In the shadow of the Holocaust, Samuel Beckett captures humanity in ruins through his debased beings and a decomposing mode of writing that strives to 'fail better'. But what might it mean to be a 'creature' or 'creaturely' in Beckett's world? In the first full-length study of the concept of the creature in Beckett's prose and drama, this book traces the suspended lives and melancholic existences of Beckett's ignorant and impotent creatures to assess the extent to which political value marks the divide between human and inhuman.
Through close readings of Beckett's prose and drama, particularly texts from the middle period, including Molloy, Malone Dies, The Unnamable, Waiting for Godot and Endgame, Anderton explicates four arenas of creaturely life in Beckett. Each chapter attends to a particular theme - testimony, power, humour and survival - to analyse a range of pressures and impositions that precipitate the creaturely state of suspension.
Drawing on the writings of Adorno, Agamben, Benjamin, Deleuze and Derrida to explore the overlaps between artistic and political structures of creation, the creature emerges as an in-between figure that bespeaks the provisional nature of the human. The result is a provocative examination of the indirect relationship between art and history through Beckett's treatment of testimony, power, humour and survival, which each attest to the destabilisation of meaning after Auschwitz.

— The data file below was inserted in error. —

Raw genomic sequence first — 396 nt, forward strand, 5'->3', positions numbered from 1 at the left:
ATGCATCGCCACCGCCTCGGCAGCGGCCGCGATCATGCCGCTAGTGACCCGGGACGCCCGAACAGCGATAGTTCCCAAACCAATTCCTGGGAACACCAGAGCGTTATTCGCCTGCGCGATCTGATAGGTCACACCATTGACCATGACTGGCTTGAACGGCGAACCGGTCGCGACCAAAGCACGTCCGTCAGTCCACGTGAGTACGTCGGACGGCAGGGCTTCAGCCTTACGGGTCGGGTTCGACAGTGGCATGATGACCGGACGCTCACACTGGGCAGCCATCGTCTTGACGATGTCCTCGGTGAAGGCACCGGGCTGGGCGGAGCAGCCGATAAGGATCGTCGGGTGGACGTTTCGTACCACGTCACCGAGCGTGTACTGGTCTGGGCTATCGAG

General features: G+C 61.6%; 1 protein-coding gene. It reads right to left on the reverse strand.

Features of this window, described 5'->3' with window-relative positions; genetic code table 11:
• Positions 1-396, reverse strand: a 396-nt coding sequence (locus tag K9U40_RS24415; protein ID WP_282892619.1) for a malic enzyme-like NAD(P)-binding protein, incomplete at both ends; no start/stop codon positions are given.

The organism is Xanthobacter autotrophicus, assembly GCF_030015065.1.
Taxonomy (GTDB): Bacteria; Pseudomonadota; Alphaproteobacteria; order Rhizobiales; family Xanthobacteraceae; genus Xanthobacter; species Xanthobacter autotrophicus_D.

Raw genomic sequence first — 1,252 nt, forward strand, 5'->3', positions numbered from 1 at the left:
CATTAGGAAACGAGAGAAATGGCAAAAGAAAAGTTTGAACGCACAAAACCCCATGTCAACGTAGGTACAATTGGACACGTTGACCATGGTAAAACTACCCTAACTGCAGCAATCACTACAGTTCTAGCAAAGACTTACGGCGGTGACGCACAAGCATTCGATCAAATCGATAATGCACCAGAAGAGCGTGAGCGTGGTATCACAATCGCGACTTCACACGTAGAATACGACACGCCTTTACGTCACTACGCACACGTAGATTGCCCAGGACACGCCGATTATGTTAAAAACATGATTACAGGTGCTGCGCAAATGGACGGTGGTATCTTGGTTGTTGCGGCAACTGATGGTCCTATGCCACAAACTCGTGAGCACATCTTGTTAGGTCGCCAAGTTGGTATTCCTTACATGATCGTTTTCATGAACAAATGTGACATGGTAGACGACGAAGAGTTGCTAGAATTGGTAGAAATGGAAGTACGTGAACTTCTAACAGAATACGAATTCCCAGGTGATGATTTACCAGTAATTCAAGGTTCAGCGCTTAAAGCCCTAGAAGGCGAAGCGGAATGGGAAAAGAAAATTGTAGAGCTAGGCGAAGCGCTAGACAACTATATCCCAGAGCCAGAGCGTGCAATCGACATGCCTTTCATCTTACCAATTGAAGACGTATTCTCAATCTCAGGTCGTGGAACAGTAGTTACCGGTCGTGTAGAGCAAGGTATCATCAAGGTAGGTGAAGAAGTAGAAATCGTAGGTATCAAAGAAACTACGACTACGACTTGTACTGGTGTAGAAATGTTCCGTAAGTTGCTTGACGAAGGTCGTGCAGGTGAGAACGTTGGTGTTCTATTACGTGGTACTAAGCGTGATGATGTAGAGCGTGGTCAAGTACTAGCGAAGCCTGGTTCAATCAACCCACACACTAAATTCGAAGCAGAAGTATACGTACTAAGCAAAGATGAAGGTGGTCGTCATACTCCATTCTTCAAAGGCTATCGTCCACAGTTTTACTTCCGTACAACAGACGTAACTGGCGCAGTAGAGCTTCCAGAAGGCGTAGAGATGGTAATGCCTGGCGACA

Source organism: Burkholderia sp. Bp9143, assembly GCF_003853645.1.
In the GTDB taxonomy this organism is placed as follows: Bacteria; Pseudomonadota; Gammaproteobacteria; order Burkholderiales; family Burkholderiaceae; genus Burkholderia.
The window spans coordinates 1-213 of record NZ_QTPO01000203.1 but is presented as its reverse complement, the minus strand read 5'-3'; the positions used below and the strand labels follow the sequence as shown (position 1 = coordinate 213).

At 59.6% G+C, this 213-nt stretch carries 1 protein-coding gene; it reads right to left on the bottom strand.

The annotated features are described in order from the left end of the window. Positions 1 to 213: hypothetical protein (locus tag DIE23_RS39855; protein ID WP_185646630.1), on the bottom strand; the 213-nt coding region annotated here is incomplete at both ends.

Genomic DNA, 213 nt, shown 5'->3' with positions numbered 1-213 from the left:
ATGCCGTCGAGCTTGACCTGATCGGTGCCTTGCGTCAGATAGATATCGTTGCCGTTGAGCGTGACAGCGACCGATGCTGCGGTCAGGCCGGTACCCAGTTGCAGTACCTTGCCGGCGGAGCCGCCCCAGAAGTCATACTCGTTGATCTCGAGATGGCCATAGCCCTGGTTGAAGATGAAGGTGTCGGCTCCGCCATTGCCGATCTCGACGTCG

Joseph Anderton is Assistant Professor in Drama and Performance at the University of Nottingham, UK. He is author of the chapter `Hooves! The Equine Presence in Beckett' in Beckett and Animals (2013) and has reviewed for The Journal of Beckett Studies and The Journal of European Humour Research.
Introduction What is a Beckettian Creature? Last Human and Becoming-Animal Concepts of the Creature and Creaturely Life Beckett After 1945 Chapter 1: Testimony: Bearing Witness to the Event and Self 'Impossibility of Expressing': Art of Failure and Lacuna of Testimony Fallibility and Dissociation (In)sovereign Author-Narrators Obligation to Testify: Mechanics, Enunciation, Ruins Testimony of Fiction Chapter 2: Power: Master-Servant Relationships Exercising Writing: Fascist Regime Against Liberal Art Watt the Fungible and Knott There: Objectified Servant and Absent Master `A vague supplication': Melancholy in Waiting for Godot Master-Servant Context: The Holocaust and the Jewish Creature Biopolitical Struggles: Territory and Custody Chapter 3: Humour: Failure and Degradation Humour in Failure Textual Performances Words and Flesh in Endgame Metanarrative Tragicomedy `turd waiting for the flush': Gallows Humour Chapter 4: Survival: Incompleteness and Continuation `oh all to end': Beckettian Stirrings Still Creaturely `Undeadness' Repetition and Performance Forms of Activity and Stasis in Molloy `finish dying': Death Without Death in Molloy 6. Epilogue Endnotes Bibliography Index